Condo Draft Law Ready for Parliament This Session: Official

By Kyaw Hsu Mon 26 May 2014

RANGOON— A condominium draft law will be submitted to Burmese lawmakers during the upcoming Parliament session, a government official says.

The draft law—written by the Ministry of Construction with assistance from international and local experts—allows foreigners to own certain apartment units while also giving all apartment owners more control over their property, according to Aye Aye Myint, director of the ministry’s Department of Human Settlement and Housing Development.

After Parliament convenes again on Wednesday, lawmakers will analyze the draft law before sending back recommendations to the ministry. The president will also make recommendations.

“It might be approved this year,” Aye Aye Myint told The Irrawaddy on Monday.

If enacted, the condominium draft law would allow foreigners to own no more than 40 percent of apartments in any given condominium building, and it would restrict them to apartments on the sixth floor or above, Aye Aye Myint said.

She said the draft law was a major departure from the 1987 Transfer of Immovable Property Restriction Law, which gives land owners—rather than apartment owners—more control over properties. Under the old law, if a land owner decides to tear down a building, the apartment owners have no room for recourse.

“There are many condominiums here, but owners can’t officially own their apartment,” she said of the current situation.

Moe Thida, assistant director of the Urban Planning Department, also under the Ministry of Construction, said the draft law would be enforced in major cities.

“After this law has been approved, Rangoon, Mandalay and Naypyidaw are required to follow it. Small cities will not have the management committees that are in big cities,” she said.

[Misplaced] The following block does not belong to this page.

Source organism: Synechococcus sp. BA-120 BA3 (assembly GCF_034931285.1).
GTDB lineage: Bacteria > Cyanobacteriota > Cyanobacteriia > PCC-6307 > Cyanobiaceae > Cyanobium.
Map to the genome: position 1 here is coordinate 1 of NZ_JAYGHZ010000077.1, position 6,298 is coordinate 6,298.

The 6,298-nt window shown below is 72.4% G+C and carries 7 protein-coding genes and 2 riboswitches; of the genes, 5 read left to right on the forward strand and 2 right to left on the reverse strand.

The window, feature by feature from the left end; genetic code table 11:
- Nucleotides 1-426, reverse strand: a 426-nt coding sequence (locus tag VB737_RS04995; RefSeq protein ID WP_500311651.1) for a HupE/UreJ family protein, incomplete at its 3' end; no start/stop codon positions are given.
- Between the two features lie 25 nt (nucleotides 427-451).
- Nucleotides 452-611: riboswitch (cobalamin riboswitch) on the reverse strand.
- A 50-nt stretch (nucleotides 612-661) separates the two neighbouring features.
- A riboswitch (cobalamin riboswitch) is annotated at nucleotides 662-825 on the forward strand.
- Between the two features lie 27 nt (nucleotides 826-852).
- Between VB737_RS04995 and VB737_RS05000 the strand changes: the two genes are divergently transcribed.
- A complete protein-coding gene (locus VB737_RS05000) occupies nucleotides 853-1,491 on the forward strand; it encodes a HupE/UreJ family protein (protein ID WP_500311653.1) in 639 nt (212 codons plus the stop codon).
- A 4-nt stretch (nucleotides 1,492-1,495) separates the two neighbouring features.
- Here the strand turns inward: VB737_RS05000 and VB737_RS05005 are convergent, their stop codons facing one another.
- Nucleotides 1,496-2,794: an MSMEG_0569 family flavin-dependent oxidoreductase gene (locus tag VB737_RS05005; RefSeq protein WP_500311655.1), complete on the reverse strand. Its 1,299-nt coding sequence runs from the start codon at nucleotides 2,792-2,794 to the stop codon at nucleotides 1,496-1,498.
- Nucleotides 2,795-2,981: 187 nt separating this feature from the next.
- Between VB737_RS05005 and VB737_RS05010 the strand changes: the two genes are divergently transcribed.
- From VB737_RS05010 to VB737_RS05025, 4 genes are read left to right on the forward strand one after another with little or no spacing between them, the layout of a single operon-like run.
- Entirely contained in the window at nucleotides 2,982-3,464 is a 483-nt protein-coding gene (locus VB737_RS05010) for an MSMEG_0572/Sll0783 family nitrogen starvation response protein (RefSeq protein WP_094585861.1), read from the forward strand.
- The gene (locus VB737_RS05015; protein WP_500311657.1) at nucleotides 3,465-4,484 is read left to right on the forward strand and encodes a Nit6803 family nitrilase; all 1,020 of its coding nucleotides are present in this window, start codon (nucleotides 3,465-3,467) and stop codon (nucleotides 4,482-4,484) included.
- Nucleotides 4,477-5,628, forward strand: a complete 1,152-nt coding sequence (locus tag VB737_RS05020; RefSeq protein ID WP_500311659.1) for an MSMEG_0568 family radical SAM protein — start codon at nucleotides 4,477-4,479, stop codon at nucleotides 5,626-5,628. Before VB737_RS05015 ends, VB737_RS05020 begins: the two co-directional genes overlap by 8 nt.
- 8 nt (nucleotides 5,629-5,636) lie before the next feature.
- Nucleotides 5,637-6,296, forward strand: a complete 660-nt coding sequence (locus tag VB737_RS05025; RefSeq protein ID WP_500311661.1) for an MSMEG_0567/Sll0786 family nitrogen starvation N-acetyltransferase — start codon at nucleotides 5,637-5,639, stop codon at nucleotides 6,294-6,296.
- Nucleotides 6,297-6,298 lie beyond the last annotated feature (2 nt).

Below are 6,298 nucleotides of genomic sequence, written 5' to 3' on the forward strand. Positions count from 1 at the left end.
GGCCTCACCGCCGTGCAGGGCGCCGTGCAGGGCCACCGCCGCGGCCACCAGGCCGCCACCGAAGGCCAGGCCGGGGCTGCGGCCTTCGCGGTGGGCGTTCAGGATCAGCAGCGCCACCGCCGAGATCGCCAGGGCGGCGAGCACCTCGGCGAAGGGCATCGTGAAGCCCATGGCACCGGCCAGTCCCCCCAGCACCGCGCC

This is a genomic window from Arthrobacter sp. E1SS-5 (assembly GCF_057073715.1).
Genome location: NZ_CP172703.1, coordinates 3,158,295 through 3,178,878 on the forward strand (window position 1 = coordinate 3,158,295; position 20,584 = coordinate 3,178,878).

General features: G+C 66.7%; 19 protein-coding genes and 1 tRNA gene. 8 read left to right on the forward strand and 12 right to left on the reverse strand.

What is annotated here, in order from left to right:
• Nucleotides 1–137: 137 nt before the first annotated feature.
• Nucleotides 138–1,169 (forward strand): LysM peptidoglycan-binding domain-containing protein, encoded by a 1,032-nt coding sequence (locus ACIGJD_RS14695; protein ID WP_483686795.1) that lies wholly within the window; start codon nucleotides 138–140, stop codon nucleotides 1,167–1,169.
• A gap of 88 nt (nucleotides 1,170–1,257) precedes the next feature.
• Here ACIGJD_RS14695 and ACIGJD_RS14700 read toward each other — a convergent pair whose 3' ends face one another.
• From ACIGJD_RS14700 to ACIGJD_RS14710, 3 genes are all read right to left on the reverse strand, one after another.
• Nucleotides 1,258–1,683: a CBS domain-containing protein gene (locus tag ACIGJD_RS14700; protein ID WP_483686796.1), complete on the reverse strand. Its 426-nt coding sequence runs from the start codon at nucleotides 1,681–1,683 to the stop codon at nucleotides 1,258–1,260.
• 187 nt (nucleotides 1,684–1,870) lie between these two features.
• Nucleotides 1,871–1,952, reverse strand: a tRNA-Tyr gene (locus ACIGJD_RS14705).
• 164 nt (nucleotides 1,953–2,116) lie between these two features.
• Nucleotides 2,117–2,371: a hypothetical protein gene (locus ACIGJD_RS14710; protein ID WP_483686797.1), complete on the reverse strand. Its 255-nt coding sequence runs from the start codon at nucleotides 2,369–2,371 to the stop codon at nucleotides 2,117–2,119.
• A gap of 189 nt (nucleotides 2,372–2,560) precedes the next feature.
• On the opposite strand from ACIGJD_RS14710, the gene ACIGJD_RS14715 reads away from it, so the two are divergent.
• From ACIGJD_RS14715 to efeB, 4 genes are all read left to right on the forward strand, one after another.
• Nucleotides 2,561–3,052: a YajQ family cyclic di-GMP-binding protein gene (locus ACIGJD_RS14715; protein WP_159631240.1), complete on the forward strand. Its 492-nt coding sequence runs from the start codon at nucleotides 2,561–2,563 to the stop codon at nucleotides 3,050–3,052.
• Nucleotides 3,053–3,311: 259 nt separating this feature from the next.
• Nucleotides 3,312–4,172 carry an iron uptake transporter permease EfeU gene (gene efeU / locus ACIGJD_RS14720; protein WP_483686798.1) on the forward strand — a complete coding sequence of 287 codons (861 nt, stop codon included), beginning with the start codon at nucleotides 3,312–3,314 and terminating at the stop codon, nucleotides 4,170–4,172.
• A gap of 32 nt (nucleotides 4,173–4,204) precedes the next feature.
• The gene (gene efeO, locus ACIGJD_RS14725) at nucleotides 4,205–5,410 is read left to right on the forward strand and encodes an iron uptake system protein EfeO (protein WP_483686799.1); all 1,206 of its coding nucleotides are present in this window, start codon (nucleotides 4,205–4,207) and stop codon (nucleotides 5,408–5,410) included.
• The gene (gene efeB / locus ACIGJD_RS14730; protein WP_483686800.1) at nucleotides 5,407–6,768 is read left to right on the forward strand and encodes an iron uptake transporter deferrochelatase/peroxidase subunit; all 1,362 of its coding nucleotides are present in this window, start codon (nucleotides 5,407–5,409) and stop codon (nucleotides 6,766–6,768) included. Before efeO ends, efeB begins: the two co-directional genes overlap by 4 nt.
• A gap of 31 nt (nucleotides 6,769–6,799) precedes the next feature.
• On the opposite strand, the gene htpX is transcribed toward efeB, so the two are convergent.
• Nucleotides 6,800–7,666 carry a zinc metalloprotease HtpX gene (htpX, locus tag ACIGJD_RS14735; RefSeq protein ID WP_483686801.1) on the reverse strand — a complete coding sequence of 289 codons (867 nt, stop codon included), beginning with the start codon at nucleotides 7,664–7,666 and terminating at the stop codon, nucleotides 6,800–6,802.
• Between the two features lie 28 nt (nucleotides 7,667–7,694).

The draft law calls for an executive committee in each condominium block to approve proposals for renovations and minor repairs to the interiors of units. The committee would also make decisions about the use of common space and social activities, while approving or denying requests to mortgage a property or allow foreigners to buy a unit. Unit owners would vote to elect members of the executive committee.

Many condominium blocks currently have executive committees that perform similar functions, but this is not required in the 1987 land law.

The draft law requires at least one acre of land per condominium, although buildings can be constructed on less land with permission from the Ministry of Construction. It requires land to be registered as common land, with apartment owners each having a stake.

“We do not allow foreigners to own land or apartments according to the 1987 land law, but with the new condominium law, we would allow them to own land because of the common land rule,” Aye Aye Myint said. “We have to consider many things, including how to protect the interests of local people.”

Developers in Rangoon are expected to construct more properties if the draft law passes, potentially helping to reduce the high real estate prices.